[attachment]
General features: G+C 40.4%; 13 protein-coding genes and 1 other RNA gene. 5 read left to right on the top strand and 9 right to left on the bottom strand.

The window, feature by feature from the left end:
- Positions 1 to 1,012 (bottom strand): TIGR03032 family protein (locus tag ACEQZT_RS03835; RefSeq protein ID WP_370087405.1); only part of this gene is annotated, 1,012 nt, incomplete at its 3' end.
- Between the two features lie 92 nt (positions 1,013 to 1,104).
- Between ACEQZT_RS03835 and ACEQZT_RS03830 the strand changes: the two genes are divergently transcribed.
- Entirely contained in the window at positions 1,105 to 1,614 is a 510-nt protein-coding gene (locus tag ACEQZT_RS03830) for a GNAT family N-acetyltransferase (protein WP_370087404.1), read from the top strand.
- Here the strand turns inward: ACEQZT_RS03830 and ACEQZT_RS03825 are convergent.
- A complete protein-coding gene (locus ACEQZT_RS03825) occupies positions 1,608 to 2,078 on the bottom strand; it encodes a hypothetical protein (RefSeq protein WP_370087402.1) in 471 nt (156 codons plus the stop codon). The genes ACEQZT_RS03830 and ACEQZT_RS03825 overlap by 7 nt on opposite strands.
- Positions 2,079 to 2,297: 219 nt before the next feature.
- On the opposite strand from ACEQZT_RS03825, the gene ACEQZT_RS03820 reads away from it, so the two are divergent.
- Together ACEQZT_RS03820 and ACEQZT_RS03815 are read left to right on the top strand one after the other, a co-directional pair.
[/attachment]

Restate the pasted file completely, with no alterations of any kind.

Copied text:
General features: G+C 40.4%; 13 protein-coding genes and 1 other RNA gene. 5 read left to right on the top strand and 9 right to left on the bottom strand.

The window, feature by feature from the left end:
- Positions 1 to 1,012 (bottom strand): TIGR03032 family protein (locus tag ACEQZT_RS03835; RefSeq protein ID WP_370087405.1); only part of this gene is annotated, 1,012 nt, incomplete at its 3' end.
- Between the two features lie 92 nt (positions 1,013 to 1,104).
- Between ACEQZT_RS03835 and ACEQZT_RS03830 the strand changes: the two genes are divergently transcribed.
- Entirely contained in the window at positions 1,105 to 1,614 is a 510-nt protein-coding gene (locus tag ACEQZT_RS03830) for a GNAT family N-acetyltransferase (protein WP_370087404.1), read from the top strand.
- Here the strand turns inward: ACEQZT_RS03830 and ACEQZT_RS03825 are convergent.
- A complete protein-coding gene (locus ACEQZT_RS03825) occupies positions 1,608 to 2,078 on the bottom strand; it encodes a hypothetical protein (RefSeq protein WP_370087402.1) in 471 nt (156 codons plus the stop codon). The genes ACEQZT_RS03830 and ACEQZT_RS03825 overlap by 7 nt on opposite strands.
- Positions 2,079 to 2,297: 219 nt before the next feature.
- On the opposite strand from ACEQZT_RS03825, the gene ACEQZT_RS03820 reads away from it, so the two are divergent.
- Together ACEQZT_RS03820 and ACEQZT_RS03815 are read left to right on the top strand one after the other, a co-directional pair.